Wagner Oral Surgeon & Dental Implant Specialists


This question is put forth in an article in the JAAOMS in 2020. (J Oral Maxillofac Surg 78: 1071-1077, 2020). The process is actually the other way around, at least in our practice. We first diagnose the third molar condition using a panoramic scan which is a lower radiation dose and less costly than a cone beam scan. If appropriate, such as when we discover anatomy as risks that suggest it – we recommend the cone beam scan.

In my practice, the most common need in third molar cases is when the third molars are well formed and have roots that are overlapping or otherwise close to the sensory nerve in the lower jaw (inferior, alveolar nerve) and putting it at risk. The cone beam scan is a wonderful, relatively new, technology. I am able to trace out the nerve bundle and “see” the surgical site virtually before I ever make an incision. This allows me to better avoid problems and lower the surgical risks.


We have treated extensive jaw cysts and tumors, some that involve an entire segment of the jaw. If you have an otherwise healthy individual without associated pathology (such as jaw fracture) cleaning out the cyst and maintaining the bone architecture as you can along with closing of the tissues gives the best result. The body has an incredible ability to regenerate bone through what we call primary healing. Blood fills a defect. The blood turns into a clot. The clot becomes the architecture for new bone formation. This is not a perfect system and there may be areas that need secondary attention such as grafting, but overall we have good results with this. I have found that platelet concentrates such as PRGF can enhance this process and we often use these. I have also found that the use of bone graft materials do not seem to enhance this process and in some cases end up causing greater concerns. The most common concern would be infection since the graft material can act as foreign body. If your oral surgeon is recommending a bone graft, I would assume that they would have your best interest in mind and I would follow their recommendation.

Again, we have been performing bone graft procedures in the jaw for many years and we have tried just about everything. Based on that experience, I tend to try to keep things simple when dealing with cysts or tumors of the jaw.


We are still seeing patients with medication-related osteonecrosis of the jaw (MRONJ) although it is becoming much less common as the dosage regimens for the use of antiresorptive and antiangiogenic drugs have improved dramatically over the past 20 years. (J Oral Maxillofac Surg 78: 1986-1999, 2020). We do, however still see these patients in our practice with these types of bone problems. Most of our patients who are on these medications are taking them as part of a chemotherapy for neoplastic disease (cancer treatment), but we also still see patients who are on these drugs for osteoporosis (decreased bone density problems). The use of injectable forms of these drugs seem to be the most common cause of the jawbone problems, specifically the “dead bone disease” problem. There are multiple factors that seem to lead to these problems such as poor general health, nutrition, and immune status.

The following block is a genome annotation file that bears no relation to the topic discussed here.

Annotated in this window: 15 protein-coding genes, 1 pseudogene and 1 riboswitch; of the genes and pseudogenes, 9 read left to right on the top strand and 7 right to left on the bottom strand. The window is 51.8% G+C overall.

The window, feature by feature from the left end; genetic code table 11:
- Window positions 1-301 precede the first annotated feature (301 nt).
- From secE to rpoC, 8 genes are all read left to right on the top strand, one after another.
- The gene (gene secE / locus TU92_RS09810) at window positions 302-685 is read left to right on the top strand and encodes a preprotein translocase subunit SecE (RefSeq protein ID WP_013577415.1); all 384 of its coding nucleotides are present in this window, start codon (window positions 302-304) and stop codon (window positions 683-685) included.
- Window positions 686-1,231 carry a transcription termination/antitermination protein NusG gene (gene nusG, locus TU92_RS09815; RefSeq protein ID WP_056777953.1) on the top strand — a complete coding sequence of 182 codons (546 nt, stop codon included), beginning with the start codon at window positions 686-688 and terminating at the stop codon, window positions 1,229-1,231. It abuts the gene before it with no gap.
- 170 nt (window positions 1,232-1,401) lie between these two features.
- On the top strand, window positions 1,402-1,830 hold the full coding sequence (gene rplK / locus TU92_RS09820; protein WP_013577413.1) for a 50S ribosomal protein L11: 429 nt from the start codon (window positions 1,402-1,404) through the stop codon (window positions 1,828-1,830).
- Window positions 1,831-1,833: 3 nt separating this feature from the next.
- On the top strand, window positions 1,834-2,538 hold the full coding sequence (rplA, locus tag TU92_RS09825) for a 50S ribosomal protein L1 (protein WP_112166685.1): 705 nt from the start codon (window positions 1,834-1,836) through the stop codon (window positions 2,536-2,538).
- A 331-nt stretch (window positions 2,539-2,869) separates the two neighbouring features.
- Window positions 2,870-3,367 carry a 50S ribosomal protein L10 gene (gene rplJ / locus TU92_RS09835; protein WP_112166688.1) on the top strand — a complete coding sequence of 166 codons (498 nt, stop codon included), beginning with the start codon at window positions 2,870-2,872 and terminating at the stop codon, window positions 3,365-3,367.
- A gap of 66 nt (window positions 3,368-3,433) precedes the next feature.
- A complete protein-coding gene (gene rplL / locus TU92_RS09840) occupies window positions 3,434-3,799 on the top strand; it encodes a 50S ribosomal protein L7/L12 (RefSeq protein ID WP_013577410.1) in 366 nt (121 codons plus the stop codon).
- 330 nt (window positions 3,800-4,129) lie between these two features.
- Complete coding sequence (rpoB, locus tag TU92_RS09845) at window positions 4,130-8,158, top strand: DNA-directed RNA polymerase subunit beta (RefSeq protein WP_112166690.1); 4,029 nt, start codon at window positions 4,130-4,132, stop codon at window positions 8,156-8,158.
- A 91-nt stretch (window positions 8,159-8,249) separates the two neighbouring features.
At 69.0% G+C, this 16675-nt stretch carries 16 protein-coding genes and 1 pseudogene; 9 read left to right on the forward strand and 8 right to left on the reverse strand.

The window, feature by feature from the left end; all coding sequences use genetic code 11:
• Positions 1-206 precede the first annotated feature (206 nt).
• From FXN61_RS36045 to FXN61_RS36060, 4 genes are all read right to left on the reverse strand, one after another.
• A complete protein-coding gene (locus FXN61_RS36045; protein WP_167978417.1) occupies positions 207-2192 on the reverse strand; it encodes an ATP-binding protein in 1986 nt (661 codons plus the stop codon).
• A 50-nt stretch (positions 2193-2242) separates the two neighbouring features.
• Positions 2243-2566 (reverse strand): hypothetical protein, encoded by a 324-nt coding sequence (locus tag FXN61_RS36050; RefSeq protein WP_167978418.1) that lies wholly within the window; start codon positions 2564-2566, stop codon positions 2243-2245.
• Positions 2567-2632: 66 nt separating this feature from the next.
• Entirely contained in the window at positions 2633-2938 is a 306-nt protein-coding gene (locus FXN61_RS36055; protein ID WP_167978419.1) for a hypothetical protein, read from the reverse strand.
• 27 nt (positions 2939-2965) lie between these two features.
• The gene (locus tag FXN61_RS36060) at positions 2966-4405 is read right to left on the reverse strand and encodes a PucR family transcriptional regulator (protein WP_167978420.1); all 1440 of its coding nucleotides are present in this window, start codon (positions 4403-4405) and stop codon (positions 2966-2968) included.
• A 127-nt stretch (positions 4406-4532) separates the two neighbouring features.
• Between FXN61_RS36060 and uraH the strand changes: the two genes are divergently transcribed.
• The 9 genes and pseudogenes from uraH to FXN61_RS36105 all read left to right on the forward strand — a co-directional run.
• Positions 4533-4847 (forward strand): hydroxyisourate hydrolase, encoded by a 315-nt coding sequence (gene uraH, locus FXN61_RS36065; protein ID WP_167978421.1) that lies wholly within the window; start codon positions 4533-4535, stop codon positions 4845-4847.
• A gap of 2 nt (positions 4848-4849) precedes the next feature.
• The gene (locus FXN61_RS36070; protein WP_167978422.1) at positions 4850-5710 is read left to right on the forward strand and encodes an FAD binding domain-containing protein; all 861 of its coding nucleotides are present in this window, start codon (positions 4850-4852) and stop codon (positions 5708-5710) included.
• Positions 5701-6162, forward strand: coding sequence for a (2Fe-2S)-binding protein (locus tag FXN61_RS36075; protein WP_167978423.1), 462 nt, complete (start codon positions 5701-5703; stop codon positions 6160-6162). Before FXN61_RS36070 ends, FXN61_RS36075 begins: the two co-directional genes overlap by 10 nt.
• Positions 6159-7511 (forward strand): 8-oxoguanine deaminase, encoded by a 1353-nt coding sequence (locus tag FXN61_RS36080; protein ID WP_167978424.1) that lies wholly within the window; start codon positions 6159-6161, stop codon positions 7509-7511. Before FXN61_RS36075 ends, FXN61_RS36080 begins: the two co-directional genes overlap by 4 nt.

Early treatment of these bone problems with local debridement and flap closure have been very effective. I have only used other adjunctive treatments such as HBO therapy (hyperbaric oxygen) in rare cases. These are difficult cases as there are other problems (comorbidities) that we have to deal with at the same time. Also, it often takes several surgical procedures depending on the condition of the supporting tissues and bone. This additional time often negatively affects the psychological aspects of care. If you have these types of bone problems I would recommend addressing them early, and a team approach to care is the best. We would typically team up with the other treating doctors to work toward the best outcome.


We have been using the PRF, L-PRF, and PRGF technologies now for many years. This technology uses concentrated platelets processed at the time of surgery, as a graft material either alone or in combination with bone graft material (autologous, allograph, and/or xenograft). A recent study looked at outcomes when this is used as a socket treatment at the time of wisdom tooth extractions. (J Oral Maxillofac Surg 75:2497-2506, 2017). The idea is to try to enhance the healing process. In the study they found that it provided a significant reduction in pain, swelling, and incidence of alveolar osteitis (dry socket). They go on to suggest its use for “more complicated” third molar extraction cases.

We in our practice have a lot of experience with this and that we have used this material extensively for grafting procedures, but we have also used it regularly to help with the healing process for bone defects. The results have been great. We have seen greatly enhanced healing, especially noticeable in cases where there is a larger surgical site such as defects left by lesions (such as odontogenic cysts), with large extraction defects, or with bone reconstruction procedures such as osteotomies, to name a few. If we had to look for a downside it would be additional cost of treatment and some added treatment time with processing the platelets.